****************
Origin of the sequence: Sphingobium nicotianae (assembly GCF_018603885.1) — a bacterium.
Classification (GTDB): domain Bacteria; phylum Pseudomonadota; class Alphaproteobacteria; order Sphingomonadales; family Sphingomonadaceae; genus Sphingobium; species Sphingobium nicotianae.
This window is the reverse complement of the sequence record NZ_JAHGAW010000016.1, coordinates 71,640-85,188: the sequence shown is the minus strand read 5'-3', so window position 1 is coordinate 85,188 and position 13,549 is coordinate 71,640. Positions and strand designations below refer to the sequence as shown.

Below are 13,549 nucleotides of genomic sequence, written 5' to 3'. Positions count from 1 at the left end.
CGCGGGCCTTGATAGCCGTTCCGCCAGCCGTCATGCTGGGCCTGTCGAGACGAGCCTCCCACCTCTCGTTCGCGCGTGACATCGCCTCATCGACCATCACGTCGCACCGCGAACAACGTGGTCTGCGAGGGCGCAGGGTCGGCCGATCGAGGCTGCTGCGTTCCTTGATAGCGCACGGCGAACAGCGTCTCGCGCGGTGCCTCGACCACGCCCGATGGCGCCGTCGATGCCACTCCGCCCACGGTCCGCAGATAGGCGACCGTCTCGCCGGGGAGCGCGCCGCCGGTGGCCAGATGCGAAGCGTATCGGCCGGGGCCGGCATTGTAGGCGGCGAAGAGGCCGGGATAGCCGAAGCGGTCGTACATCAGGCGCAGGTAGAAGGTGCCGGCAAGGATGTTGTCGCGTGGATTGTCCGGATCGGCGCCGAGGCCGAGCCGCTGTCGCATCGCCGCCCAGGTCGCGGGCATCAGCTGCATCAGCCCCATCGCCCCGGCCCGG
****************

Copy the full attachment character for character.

Origin of the sequence: Sphingobium nicotianae (assembly GCF_018603885.1) — a bacterium.
Classification (GTDB): domain Bacteria; phylum Pseudomonadota; class Alphaproteobacteria; order Sphingomonadales; family Sphingomonadaceae; genus Sphingobium; species Sphingobium nicotianae.
This window is the reverse complement of the sequence record NZ_JAHGAW010000016.1, coordinates 71,640-85,188: the sequence shown is the minus strand read 5'-3', so window position 1 is coordinate 85,188 and position 13,549 is coordinate 71,640. Positions and strand designations below refer to the sequence as shown.

Below are 13,549 nucleotides of genomic sequence, written 5' to 3'. Positions count from 1 at the left end.
CGCGGGCCTTGATAGCCGTTCCGCCAGCCGTCATGCTGGGCCTGTCGAGACGAGCCTCCCACCTCTCGTTCGCGCGTGACATCGCCTCATCGACCATCACGTCGCACCGCGAACAACGTGGTCTGCGAGGGCGCAGGGTCGGCCGATCGAGGCTGCTGCGTTCCTTGATAGCGCACGGCGAACAGCGTCTCGCGCGGTGCCTCGACCACGCCCGATGGCGCCGTCGATGCCACTCCGCCCACGGTCCGCAGATAGGCGACCGTCTCGCCGGGGAGCGCGCCGCCGGTGGCCAGATGCGAAGCGTATCGGCCGGGGCCGGCATTGTAGGCGGCGAAGAGGCCGGGATAGCCGAAGCGGTCGTACATCAGGCGCAGGTAGAAGGTGCCGGCAAGGATGTTGTCGCGTGGATTGTCCGGATCGGCGCCGAGGCCGAGCCGCTGTCGCATCGCCGCCCAGGTCGCGGGCATCAGCTGCATCAGCCCCATCGCCCCGGCCCGG